National Respiratory Care Week


Respiratory therapists all across the nation are being recognized for the important contributions they make to the nation’s health care system, Oct. 19-25 as hospitals and other facilities celebrate the 2014 National Respiratory Care Week.

Scotland County Hospital's (SCH) Cardiopulmonary (heart & lungs) Department is the healthcare discipline that specializes in the promotion of optimum cardiopulmonary function and health, plus relief for your asthma, treatment for COPD and other respiratory & lung illnesses.  Respiratory Therapists apply scientific principles to prevent, identify and treat acute or chronic dysfunction of lung diseases.  Respiratory care is specifically focused on the prevention, assessment, treatment, management, control, diagnostic evaluation, education, and care of patients with deficiencies and abnormalities of the cardiopulmonary system.

If you or someone you know has symptoms such as chronic coughing, shortness of breath or wheezing (a whistling sound when you breathe), see your physician, which may refer you to our Cardiopulmonary Department for a simple breathing test.  By taking steps now, and talking with your doctor or healthcare provider about treatment options, you can breathe better and enjoy a more active life.  The SCH Cardiopulmonary Department’s knowledge of the scientific principles underlying cardiopulmonary physiology enables them to effectively assess, educate, and treat patients with cardiopulmonary disorders.

COPD (chronic obstructive pulmonary disease) is a serious lung disease which makes it hard to breathe. Also known by other names, such as emphysema or chronic bronchitis, COPD is now the 3rd leading cause of death in the United States and also causes long-term disability. The number of people who have COPD is on the rise — more than 12 million are currently diagnosed with it. And it is estimated that another 12 million may have COPD but not realize it.  To help people with COPD and those at risk for COPD, Scotland County Hospital helps with early diagnoses, and a personal plan to better understand this disease and live better with it.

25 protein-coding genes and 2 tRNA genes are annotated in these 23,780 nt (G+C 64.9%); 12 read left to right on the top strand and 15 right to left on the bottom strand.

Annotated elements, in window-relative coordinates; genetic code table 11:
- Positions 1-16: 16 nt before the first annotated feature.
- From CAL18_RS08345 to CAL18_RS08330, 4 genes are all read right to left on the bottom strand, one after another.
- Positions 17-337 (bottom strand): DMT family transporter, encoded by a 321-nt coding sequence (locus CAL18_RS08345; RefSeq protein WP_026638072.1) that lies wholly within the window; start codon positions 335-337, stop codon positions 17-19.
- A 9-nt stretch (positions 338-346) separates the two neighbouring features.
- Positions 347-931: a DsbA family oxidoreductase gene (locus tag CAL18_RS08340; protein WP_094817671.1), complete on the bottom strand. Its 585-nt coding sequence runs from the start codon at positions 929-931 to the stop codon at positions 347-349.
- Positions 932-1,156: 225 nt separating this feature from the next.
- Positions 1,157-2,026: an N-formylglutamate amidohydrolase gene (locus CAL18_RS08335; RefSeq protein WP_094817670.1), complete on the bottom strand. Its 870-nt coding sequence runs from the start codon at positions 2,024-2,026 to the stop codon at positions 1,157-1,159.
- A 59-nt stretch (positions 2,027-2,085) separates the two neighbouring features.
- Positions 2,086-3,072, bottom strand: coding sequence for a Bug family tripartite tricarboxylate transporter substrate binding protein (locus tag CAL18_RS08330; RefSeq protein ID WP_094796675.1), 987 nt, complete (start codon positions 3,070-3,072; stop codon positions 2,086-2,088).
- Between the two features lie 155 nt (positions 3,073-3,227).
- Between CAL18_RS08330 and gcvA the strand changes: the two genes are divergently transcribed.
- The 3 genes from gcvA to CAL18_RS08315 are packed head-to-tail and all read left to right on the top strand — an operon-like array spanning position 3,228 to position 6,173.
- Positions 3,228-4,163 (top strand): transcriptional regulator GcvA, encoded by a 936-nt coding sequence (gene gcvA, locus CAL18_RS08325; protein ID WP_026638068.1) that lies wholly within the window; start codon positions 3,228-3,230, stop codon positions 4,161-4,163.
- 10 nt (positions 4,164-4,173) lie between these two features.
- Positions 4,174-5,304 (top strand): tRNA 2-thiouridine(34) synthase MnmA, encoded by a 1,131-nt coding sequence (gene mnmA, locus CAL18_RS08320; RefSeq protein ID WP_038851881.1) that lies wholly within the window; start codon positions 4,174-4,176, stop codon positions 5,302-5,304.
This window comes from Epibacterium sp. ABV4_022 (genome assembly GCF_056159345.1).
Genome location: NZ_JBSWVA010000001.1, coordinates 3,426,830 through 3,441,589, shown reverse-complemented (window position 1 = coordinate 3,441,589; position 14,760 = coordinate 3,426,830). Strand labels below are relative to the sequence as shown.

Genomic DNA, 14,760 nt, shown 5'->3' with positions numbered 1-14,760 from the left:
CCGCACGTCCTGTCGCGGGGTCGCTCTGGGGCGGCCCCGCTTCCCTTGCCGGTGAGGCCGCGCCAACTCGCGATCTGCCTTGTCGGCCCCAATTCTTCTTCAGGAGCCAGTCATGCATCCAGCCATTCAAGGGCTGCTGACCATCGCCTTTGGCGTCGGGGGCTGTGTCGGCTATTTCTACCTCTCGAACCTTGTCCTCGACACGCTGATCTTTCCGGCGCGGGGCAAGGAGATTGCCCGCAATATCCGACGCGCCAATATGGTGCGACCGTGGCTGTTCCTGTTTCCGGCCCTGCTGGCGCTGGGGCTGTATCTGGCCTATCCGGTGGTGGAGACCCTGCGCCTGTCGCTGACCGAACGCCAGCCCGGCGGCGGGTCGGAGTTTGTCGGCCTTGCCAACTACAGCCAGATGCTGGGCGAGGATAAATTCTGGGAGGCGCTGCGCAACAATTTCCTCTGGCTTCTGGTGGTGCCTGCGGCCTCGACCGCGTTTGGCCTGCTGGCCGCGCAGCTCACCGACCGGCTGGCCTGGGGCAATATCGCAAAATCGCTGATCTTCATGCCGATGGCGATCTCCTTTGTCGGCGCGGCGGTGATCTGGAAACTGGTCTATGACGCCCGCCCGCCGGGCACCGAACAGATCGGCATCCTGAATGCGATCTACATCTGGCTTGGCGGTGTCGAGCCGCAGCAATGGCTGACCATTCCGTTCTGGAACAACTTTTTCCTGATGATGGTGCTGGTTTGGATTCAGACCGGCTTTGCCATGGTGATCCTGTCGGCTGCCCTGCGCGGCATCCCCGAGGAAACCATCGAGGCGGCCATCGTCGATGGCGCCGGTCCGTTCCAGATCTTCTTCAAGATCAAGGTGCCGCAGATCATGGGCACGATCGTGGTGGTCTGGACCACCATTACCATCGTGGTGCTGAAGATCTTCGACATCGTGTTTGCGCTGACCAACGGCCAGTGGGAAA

Asthma is another chronic (long-term) lung disease that inflames and narrows the airways.  In the United States, more than 22 million people are known to have asthma.  Nearly 6 million of these people are children.  Asthma causes recurring periods of wheezing, chest tightness, shortness of breath and coughing.  The coughing often occurs at night or early in the morning.  Asthma affects people of all ages, but it most often starts during childhood.  As the key clinicians responsible for delivering hands on care to those with asthma, COPD, and other chronic and acute respiratory conditions, as well as critically ill patients on mechanical ventilation in the ICU, respiratory therapists work closely with physicians, nurses, and other health care professionals to ensure patients receive safe and effective care.  National Respiratory Care Week is the perfect time to thank them for the vital role they play on the health care team.

In the SCH Cardiopulmonary Department, people rely on the open, honest, and helpful respiratory therapist professionals to improve their breathing and to help make a real difference in their quality of life.  The Supervisor of the Cardiopulmonary Department at Scotland County Hospital is Tracy Simpson, CRT, RCP.  Other respiratory professionals in the department include: Amy Burton, RRT, RCP, ACCS; Goldie Shinn, CRT, RCP; Cody St. Clair, RRT, RCP; and Jessica Teeter, RRT, RCP.

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